Employers should work with employees to set a schedule that works for them and their ADHD symptoms. Employees with ADHD tend to feel more sluggish first thing in the morning or just after lunch and find it better to concentrate at other times. Individuals with ADHD have a deficit in their ability to control their attention, so their ability to work at different times of the day can fluctuate.

Employees with ADHD may also find it easier to work flexible hours rather than a 9 – 5 day.

Ensuring opportunities for employees with ADHD to give feedback

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As well as employers giving feedback to employees with ADHD, employees with ADHD should also give feedback to employers. Both sides can give feedback on what is working for them and what is not. Employees with ADHD will feel that their employee is listening to them, and the employee will be able to ensure that management is going smoothly.

Other ways employers can give employees with ADHD opportunities to provide feedback include asking them if there is anything they are struggling with, and if there is anything employers can do to better support their employees. Also, always be sure to motivate your employees with appreciation gifts that will be great for increasing employee engagement in the workplace and make sure to know their birthday to give them a personal birthday gift .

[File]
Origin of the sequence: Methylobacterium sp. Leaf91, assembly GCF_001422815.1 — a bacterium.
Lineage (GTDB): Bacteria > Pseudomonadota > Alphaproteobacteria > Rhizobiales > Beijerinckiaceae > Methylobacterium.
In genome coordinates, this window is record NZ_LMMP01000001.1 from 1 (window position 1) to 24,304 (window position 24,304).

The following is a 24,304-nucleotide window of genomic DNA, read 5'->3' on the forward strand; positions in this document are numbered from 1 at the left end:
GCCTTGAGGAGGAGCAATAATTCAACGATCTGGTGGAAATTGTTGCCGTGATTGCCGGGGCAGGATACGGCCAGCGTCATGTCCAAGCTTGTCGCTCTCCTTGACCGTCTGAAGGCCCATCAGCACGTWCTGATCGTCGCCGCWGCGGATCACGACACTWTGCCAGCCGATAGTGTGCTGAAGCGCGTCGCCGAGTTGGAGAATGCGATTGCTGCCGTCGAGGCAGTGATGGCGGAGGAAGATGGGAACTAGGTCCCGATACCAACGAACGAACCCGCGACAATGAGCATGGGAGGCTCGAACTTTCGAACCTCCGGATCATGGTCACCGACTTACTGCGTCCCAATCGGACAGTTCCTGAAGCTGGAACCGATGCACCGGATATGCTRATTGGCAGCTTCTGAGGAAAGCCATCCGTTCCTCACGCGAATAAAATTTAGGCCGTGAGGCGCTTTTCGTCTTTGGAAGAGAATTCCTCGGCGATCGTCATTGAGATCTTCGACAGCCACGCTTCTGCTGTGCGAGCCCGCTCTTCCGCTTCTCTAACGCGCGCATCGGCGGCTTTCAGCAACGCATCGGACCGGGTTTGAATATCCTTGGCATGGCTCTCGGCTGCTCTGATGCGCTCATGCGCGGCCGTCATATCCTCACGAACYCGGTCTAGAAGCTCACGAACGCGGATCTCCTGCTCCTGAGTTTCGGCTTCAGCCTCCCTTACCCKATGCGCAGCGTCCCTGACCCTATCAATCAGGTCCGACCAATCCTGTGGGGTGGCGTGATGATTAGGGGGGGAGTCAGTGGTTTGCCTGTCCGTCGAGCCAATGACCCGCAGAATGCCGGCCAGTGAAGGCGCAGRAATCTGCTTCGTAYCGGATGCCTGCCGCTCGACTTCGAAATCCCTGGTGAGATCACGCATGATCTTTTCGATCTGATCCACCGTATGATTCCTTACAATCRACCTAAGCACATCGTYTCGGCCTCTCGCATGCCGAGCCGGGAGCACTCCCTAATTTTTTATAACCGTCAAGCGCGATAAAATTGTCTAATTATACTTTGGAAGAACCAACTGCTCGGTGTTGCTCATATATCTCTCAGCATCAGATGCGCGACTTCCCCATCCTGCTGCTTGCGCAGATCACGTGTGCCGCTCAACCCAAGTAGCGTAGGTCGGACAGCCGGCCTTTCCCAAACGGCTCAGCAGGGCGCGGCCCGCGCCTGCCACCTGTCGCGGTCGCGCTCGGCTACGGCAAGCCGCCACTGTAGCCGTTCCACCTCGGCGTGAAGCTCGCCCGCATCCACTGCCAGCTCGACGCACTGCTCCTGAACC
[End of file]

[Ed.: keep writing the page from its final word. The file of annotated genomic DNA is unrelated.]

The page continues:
Focusing on the strengths of employees with ADHD

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Research shows that employees with ADHD can be more curious, creative, imaginative, innovative, and inventive than their non-ADHD counterparts. They also tend to think outside the box with an approach that their colleagues and employers can highly value in the workplace. ADHD symptoms can work for employees when they learn more about them and have proper treatment.

Employees with ADHD display other strengths such as hyper-focusing on tasks that they are highly interested in, being good in crises, noticing small details that non-ADHD employees miss, and starting tasks quickly. They can also find unique solutions to difficult problems, derive patterns where others see chaos, and can discuss many topics at the same time.

Communicating instructions effectively to employees with ADHD

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One effective way to communicate instructions to employees with ADHD is to give them in writing. The instructions can consist of a task list and employees with ADHD can refer to them in case they often forget what they hear.

Written instructions are more effective than verbal instructions for employees with ADHD. They can also ask their employers to send them instructions by e-mail or write them down by themselves. Employees can write down any assignments their employer gives them, or the employer can hand out assignments in the form of printed sheets.

If you have ADHD, you might be entitled to workplace needs assessments that could help you at work. If you think you have traits of ADHD, take our free ADHD test to find out if you have neurodivergent traits.

Blog Author

April Slocombe